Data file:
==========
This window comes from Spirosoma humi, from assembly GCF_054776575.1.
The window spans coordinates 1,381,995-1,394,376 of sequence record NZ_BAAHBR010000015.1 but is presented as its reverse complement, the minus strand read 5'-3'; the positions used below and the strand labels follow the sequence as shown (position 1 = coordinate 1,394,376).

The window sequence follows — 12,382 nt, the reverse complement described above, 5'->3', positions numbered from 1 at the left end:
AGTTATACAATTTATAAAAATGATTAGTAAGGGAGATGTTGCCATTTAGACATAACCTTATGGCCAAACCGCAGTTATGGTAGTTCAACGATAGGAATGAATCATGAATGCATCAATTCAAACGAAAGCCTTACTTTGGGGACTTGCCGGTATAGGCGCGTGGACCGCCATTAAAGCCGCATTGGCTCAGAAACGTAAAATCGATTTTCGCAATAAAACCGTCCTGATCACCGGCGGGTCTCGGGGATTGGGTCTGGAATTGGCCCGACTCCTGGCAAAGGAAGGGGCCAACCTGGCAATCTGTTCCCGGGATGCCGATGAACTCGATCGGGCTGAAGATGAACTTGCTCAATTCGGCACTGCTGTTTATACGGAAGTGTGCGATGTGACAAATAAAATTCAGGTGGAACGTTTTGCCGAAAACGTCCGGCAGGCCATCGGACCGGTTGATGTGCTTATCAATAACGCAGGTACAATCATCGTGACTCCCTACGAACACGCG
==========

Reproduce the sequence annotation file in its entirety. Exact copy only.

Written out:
This window comes from Spirosoma humi, from assembly GCF_054776575.1.
The window spans coordinates 1,381,995-1,394,376 of sequence record NZ_BAAHBR010000015.1 but is presented as its reverse complement, the minus strand read 5'-3'; the positions used below and the strand labels follow the sequence as shown (position 1 = coordinate 1,394,376).

The window sequence follows — 12,382 nt, the reverse complement described above, 5'->3', positions numbered from 1 at the left end:
AGTTATACAATTTATAAAAATGATTAGTAAGGGAGATGTTGCCATTTAGACATAACCTTATGGCCAAACCGCAGTTATGGTAGTTCAACGATAGGAATGAATCATGAATGCATCAATTCAAACGAAAGCCTTACTTTGGGGACTTGCCGGTATAGGCGCGTGGACCGCCATTAAAGCCGCATTGGCTCAGAAACGTAAAATCGATTTTCGCAATAAAACCGTCCTGATCACCGGCGGGTCTCGGGGATTGGGTCTGGAATTGGCCCGACTCCTGGCAAAGGAAGGGGCCAACCTGGCAATCTGTTCCCGGGATGCCGATGAACTCGATCGGGCTGAAGATGAACTTGCTCAATTCGGCACTGCTGTTTATACGGAAGTGTGCGATGTGACAAATAAAATTCAGGTGGAACGTTTTGCCGAAAACGTCCGGCAGGCCATCGGACCGGTTGATGTGCTTATCAATAACGCAGGTACAATCATCGTGACTCCCTACGAACACGCG